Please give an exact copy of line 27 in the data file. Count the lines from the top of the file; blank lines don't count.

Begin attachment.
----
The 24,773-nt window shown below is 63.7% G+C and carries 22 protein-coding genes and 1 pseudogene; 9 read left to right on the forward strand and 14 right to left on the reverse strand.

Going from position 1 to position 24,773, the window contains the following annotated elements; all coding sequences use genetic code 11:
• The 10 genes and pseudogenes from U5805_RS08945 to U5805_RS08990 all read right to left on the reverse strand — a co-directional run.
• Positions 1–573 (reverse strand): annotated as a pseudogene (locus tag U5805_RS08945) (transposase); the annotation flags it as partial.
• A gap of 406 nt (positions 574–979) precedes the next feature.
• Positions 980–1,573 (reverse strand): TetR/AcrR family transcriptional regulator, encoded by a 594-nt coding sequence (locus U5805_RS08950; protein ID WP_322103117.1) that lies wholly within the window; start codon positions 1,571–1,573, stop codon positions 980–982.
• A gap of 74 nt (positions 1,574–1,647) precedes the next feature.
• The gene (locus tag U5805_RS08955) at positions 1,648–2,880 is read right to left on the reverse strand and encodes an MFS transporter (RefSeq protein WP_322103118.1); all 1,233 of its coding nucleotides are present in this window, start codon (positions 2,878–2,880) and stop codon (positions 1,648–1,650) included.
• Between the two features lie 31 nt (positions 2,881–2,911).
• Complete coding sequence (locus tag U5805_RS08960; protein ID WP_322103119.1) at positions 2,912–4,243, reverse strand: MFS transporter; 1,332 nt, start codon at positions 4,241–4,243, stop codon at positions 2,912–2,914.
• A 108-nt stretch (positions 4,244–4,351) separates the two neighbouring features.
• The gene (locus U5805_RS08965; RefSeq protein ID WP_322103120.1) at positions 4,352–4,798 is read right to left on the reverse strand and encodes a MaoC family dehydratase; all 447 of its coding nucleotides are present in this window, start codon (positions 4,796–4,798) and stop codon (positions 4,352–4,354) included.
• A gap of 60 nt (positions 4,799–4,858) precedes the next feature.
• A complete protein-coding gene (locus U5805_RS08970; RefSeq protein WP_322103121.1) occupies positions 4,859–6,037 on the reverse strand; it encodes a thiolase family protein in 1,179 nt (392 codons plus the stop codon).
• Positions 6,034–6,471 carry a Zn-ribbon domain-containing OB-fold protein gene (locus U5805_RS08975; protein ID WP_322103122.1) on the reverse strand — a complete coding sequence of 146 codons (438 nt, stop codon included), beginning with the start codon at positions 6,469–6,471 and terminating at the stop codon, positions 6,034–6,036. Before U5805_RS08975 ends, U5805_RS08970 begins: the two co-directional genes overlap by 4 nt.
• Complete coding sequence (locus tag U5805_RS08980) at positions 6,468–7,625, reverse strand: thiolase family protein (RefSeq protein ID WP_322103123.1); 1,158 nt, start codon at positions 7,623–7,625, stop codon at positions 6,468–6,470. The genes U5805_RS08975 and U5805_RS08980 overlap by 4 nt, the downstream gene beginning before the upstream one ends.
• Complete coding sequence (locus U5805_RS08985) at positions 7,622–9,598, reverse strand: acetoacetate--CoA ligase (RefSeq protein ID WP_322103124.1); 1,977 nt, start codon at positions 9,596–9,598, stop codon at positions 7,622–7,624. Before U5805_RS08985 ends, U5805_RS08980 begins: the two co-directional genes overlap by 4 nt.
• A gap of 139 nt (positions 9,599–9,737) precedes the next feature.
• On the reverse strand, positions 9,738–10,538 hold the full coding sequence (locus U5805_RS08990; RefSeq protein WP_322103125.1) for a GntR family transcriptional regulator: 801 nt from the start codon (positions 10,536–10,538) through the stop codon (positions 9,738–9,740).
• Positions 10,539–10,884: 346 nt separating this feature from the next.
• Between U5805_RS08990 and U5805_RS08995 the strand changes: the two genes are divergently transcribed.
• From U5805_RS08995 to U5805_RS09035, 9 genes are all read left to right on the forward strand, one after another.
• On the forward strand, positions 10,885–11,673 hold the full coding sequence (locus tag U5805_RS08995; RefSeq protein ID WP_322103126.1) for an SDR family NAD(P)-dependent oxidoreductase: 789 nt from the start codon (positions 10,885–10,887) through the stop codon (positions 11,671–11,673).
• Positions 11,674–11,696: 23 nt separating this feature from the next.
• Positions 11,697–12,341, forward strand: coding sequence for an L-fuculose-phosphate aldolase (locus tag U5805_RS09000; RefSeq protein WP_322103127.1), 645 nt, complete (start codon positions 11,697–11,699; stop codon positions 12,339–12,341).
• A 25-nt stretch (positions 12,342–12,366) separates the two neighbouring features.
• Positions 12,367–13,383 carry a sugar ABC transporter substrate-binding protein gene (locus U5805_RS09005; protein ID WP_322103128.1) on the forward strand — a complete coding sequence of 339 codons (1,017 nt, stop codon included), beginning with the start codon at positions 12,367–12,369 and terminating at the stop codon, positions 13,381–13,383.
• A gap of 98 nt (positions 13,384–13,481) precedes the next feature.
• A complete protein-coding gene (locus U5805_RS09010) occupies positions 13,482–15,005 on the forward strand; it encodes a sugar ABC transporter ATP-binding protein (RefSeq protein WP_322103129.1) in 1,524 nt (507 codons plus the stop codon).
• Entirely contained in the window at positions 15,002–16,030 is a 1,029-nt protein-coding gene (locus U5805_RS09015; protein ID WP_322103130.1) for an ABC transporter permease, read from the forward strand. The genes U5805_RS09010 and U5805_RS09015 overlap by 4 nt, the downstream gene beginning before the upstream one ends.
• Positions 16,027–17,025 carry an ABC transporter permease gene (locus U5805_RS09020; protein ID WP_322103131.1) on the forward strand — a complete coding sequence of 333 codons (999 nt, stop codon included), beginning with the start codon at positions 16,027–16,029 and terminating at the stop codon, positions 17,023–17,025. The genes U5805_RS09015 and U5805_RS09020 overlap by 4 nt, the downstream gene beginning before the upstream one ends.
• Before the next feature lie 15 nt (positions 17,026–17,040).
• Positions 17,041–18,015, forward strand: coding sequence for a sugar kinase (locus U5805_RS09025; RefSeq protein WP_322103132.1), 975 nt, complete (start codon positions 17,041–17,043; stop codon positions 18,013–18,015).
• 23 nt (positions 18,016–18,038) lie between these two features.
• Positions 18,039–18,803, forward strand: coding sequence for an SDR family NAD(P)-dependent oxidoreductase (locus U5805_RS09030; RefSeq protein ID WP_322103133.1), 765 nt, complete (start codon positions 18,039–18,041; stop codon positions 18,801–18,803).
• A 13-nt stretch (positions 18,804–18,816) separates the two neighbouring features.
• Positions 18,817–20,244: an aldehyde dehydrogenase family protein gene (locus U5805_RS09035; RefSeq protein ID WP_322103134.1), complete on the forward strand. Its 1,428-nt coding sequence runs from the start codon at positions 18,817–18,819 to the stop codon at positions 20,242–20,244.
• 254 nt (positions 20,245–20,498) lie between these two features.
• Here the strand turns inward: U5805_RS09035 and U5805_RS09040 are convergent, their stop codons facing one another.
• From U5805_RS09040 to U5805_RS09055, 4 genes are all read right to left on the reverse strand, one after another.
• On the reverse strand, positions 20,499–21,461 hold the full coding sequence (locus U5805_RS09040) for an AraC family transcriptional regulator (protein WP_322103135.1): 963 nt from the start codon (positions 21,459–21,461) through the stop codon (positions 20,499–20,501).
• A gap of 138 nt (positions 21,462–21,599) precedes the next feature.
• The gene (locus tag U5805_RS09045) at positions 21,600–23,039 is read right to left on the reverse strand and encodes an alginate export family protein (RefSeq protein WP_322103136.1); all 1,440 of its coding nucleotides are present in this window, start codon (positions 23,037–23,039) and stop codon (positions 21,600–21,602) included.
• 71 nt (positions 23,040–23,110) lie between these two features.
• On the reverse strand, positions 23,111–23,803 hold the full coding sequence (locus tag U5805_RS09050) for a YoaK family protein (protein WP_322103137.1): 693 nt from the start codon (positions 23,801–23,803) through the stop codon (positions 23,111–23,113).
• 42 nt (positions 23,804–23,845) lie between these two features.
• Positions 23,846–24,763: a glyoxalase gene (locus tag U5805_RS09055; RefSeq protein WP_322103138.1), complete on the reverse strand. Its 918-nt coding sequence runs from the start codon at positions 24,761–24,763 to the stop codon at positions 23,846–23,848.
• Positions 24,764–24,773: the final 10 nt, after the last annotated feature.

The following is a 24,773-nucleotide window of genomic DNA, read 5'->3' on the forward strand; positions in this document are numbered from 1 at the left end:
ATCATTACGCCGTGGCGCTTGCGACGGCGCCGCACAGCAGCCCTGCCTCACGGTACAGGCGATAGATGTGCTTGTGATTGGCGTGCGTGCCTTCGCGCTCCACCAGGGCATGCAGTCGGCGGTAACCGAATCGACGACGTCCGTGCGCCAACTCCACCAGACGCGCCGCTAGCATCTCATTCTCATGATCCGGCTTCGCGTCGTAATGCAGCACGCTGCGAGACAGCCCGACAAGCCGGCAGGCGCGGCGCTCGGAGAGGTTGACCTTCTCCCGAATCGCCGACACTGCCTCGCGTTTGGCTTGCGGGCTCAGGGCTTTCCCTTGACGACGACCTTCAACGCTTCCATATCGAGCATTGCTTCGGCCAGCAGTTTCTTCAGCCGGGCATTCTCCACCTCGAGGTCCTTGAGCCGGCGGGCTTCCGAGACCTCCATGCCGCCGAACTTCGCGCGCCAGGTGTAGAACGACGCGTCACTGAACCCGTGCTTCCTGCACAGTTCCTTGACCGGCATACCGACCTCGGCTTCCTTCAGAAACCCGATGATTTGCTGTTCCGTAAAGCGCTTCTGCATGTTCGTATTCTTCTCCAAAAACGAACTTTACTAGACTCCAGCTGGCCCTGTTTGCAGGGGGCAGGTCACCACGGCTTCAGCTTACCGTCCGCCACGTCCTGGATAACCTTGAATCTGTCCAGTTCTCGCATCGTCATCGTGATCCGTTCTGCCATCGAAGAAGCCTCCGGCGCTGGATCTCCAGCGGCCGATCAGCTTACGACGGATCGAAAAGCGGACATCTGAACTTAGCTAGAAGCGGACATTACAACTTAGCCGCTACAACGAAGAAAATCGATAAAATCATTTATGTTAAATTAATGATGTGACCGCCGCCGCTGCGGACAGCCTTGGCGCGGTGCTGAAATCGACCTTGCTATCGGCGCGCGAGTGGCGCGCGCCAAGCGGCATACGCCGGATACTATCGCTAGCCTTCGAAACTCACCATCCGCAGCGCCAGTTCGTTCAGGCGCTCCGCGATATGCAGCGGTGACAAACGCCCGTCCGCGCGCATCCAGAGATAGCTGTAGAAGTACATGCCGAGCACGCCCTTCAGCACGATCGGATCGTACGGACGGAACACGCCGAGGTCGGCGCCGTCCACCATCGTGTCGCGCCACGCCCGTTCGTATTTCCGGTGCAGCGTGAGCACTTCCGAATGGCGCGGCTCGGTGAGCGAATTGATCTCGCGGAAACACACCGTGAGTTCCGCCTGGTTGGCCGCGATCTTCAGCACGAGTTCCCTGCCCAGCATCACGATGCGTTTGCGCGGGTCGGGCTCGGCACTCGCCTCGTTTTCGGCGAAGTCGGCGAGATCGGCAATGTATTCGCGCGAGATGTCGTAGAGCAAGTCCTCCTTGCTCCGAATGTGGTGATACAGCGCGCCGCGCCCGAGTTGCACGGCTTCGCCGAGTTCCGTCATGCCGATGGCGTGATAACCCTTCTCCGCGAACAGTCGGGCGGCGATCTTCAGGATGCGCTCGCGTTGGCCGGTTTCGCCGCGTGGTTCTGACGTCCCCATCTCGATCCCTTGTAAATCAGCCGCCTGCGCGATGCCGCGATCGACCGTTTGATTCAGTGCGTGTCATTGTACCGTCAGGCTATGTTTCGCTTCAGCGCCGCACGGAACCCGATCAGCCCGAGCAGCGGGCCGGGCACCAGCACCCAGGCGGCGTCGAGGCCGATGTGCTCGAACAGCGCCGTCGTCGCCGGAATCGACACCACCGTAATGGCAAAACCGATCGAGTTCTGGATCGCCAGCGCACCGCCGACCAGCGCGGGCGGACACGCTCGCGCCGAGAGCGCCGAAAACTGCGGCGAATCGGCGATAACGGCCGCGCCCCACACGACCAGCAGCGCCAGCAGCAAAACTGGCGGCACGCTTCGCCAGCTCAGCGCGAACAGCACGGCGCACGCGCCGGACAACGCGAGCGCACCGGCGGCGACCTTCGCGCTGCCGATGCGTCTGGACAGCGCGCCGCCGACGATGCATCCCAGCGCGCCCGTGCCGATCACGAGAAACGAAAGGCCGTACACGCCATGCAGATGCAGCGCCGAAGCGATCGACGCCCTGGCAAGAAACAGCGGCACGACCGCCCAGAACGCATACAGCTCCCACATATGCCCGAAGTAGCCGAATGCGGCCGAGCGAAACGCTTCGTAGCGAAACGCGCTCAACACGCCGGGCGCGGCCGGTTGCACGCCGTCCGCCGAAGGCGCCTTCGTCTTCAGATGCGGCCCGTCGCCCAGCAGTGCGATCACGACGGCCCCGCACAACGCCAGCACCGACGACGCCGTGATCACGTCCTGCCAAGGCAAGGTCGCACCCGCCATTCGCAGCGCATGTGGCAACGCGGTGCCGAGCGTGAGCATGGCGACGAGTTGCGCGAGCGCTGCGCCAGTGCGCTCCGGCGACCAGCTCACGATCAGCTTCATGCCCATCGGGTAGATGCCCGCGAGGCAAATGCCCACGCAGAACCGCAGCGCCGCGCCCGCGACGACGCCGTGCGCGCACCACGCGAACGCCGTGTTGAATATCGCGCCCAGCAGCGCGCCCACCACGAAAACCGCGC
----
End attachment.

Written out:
• Positions 12,367–13,383 carry a sugar ABC transporter substrate-binding protein gene (locus U5805_RS09005; protein ID WP_322103128.1) on the forward strand — a complete coding sequence of 339 codons (1,017 nt, stop codon included), beginning with the start codon at positions 12,367–12,369 and terminating at the stop codon, positions 13,381–13,383.